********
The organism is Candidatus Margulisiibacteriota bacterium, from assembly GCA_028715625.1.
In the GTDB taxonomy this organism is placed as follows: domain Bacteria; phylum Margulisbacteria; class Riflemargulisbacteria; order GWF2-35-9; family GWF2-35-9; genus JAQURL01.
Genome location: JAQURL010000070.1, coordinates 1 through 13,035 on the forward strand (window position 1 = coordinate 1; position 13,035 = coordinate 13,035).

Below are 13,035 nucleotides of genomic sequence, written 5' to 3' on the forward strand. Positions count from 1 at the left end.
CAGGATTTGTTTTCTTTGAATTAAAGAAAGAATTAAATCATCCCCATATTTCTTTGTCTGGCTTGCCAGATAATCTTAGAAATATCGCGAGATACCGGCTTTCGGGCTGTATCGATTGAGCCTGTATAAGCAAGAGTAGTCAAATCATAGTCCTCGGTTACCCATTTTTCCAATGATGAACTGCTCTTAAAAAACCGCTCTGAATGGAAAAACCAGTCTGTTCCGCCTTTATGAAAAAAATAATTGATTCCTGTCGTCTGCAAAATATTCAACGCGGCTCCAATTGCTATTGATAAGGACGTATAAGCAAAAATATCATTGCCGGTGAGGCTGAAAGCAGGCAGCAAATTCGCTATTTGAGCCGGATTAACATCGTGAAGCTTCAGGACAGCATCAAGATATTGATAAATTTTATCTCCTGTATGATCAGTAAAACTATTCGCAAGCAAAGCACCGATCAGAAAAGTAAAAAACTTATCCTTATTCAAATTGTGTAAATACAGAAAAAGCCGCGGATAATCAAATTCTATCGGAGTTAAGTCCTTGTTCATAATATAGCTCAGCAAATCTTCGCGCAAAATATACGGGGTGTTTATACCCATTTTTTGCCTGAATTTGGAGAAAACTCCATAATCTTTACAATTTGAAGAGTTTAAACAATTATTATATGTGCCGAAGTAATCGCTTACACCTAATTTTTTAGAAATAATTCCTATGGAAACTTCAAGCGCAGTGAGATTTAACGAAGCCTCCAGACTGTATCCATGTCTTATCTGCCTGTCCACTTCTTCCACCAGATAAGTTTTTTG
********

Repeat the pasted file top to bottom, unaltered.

The organism is Candidatus Margulisiibacteriota bacterium, from assembly GCA_028715625.1.
In the GTDB taxonomy this organism is placed as follows: domain Bacteria; phylum Margulisbacteria; class Riflemargulisbacteria; order GWF2-35-9; family GWF2-35-9; genus JAQURL01.
Genome location: JAQURL010000070.1, coordinates 1 through 13,035 on the forward strand (window position 1 = coordinate 1; position 13,035 = coordinate 13,035).

Below are 13,035 nucleotides of genomic sequence, written 5' to 3' on the forward strand. Positions count from 1 at the left end.
CAGGATTTGTTTTCTTTGAATTAAAGAAAGAATTAAATCATCCCCATATTTCTTTGTCTGGCTTGCCAGATAATCTTAGAAATATCGCGAGATACCGGCTTTCGGGCTGTATCGATTGAGCCTGTATAAGCAAGAGTAGTCAAATCATAGTCCTCGGTTACCCATTTTTCCAATGATGAACTGCTCTTAAAAAACCGCTCTGAATGGAAAAACCAGTCTGTTCCGCCTTTATGAAAAAAATAATTGATTCCTGTCGTCTGCAAAATATTCAACGCGGCTCCAATTGCTATTGATAAGGACGTATAAGCAAAAATATCATTGCCGGTGAGGCTGAAAGCAGGCAGCAAATTCGCTATTTGAGCCGGATTAACATCGTGAAGCTTCAGGACAGCATCAAGATATTGATAAATTTTATCTCCTGTATGATCAGTAAAACTATTCGCAAGCAAAGCACCGATCAGAAAAGTAAAAAACTTATCCTTATTCAAATTGTGTAAATACAGAAAAAGCCGCGGATAATCAAATTCTATCGGAGTTAAGTCCTTGTTCATAATATAGCTCAGCAAATCTTCGCGCAAAATATACGGGGTGTTTATACCCATTTTTTGCCTGAATTTGGAGAAAACTCCATAATCTTTACAATTTGAAGAGTTTAAACAATTATTATATGTGCCGAAGTAATCGCTTACACCTAATTTTTTAGAAATAATTCCTATGGAAACTTCAAGCGCAGTGAGATTTAACGAAGCCTCCAGACTGTATCCATGTCTTATCTGCCTGTCCACTTCTTCCACCAGATAAGTTTTTTG